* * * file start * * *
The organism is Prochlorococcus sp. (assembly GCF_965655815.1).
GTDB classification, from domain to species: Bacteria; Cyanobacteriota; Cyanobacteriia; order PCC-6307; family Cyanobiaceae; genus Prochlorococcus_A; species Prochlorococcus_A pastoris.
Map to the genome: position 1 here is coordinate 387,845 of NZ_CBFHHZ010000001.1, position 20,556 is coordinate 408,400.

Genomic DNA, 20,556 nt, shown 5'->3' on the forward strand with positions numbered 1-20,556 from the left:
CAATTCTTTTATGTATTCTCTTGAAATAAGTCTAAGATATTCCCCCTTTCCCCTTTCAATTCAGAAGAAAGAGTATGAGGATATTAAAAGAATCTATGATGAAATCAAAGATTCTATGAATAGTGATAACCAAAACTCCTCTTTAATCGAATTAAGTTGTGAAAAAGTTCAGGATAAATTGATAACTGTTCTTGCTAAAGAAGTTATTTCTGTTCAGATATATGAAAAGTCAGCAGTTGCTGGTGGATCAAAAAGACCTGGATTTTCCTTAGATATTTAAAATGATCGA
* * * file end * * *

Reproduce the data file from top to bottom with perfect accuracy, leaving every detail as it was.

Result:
The organism is Prochlorococcus sp. (assembly GCF_965655815.1).
GTDB classification, from domain to species: Bacteria; Cyanobacteriota; Cyanobacteriia; order PCC-6307; family Cyanobiaceae; genus Prochlorococcus_A; species Prochlorococcus_A pastoris.
Map to the genome: position 1 here is coordinate 387,845 of NZ_CBFHHZ010000001.1, position 20,556 is coordinate 408,400.

Genomic DNA, 20,556 nt, shown 5'->3' on the forward strand with positions numbered 1-20,556 from the left:
CAATTCTTTTATGTATTCTCTTGAAATAAGTCTAAGATATTCCCCCTTTCCCCTTTCAATTCAGAAGAAAGAGTATGAGGATATTAAAAGAATCTATGATGAAATCAAAGATTCTATGAATAGTGATAACCAAAACTCCTCTTTAATCGAATTAAGTTGTGAAAAAGTTCAGGATAAATTGATAACTGTTCTTGCTAAAGAAGTTATTTCTGTTCAGATATATGAAAAGTCAGCAGTTGCTGGTGGATCAAAAAGACCTGGATTTTCCTTAGATATTTAAAATGATCGA